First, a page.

But we can’t do it alone. (Here it comes…)
And that’s why we are writing this letter. (Wait for it…)
As we head into the upcoming election, we are asking you to join us in urging Canada’s leaders of all political stripes to help our country thrive by supporting an innovative energy industry. One that can contribute to solving the global climate change challenge and play a significant role in creating future energy solutions by developing our resources in the cleanest most responsible way possible today.
(So you want to elect a government that will support the industry. According to 80% of the investors and industry executives who attended the 2019 ScotiaBank Conference, the biggest issue facing the industry is lack of egress/takeaway capacity—only 10% thought regulatory issues were the biggest challenge—the Trudeau Liberals bought Trans Mountain to fix the egress problem. The holdup is Charter challenges in the courts. A change of government won’t “fix” the courts.
The Conservatives say they’ll repeal the carbon tax. This will put more cash in your pocket. How will you invest it? 85% of the ScotiaBank guys said they’d buy back shares or pay off debt (ie. give the money to shareholders or banks), 0% said they’d invest in growth (ie. more jobs). So why should Canadians support the Conservatives?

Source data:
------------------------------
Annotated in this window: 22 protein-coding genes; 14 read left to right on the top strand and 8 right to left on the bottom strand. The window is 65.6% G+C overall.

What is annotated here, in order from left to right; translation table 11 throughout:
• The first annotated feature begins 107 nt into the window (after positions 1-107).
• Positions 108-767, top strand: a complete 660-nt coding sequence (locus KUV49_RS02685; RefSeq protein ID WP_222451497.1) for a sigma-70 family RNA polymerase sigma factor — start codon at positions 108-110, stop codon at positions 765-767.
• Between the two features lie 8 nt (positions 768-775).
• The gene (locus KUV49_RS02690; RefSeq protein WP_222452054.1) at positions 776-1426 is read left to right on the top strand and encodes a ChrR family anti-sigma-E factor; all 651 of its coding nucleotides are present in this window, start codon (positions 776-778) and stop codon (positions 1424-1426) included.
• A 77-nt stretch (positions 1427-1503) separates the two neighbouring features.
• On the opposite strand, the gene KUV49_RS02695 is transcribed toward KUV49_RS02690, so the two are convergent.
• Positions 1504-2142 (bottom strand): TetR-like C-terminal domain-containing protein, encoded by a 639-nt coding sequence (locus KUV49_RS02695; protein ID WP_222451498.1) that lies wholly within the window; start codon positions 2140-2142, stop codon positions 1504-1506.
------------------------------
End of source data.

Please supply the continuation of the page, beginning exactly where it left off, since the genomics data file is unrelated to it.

The choices we make will determine the quality of life we create for ourselves and future generations. These choices will impact our ability to fund schools, hospitals, parks and the social programs that we as Canadians so deeply value. (Canadians also value the environment).
This isn’t about any particular pipeline, policy or province. This is about the future of Canada.
(So let’s talk politics. The ScotiaBank guys were asked who’d win in the fall election: 11% predicted a Conservative majority, 5% predicted a Liberal majority and 75% predicted a minority government of some sort. A CBC poll showed 35% of Canadians support the Conservatives, 31% support the Liberals, 13% support the NDP and 11% support the Greens—this foreshadows a non-Conservative minority government).
Signed by the Presidents of CNRL, Cenovus, MEG Energy
(And not signed by the presidents of industry giants like Suncor, Husky and Imperial and mega pipelines like Enbridge and Trans Canada).
Instead of publishing an open letter asking Canadians to elect a government that won’t push the industry on GHG emissions and supports less regulation, these three executives should have paid attention to economist Peter Tertzakian who told the ScotiaBank crowd in order to succeed the industry must: (1) lower its costs, (2) pay more attention to environmental, social and governance (ESG) issues and (3) do the best job it can to get the highest value markets because politics in Canada and the world are unpredictable.
To paraphrase Freud’s question: What do these industry executives want? Answer: a government that gives them everything.
Is this what Canadians want? We’ll find out in October.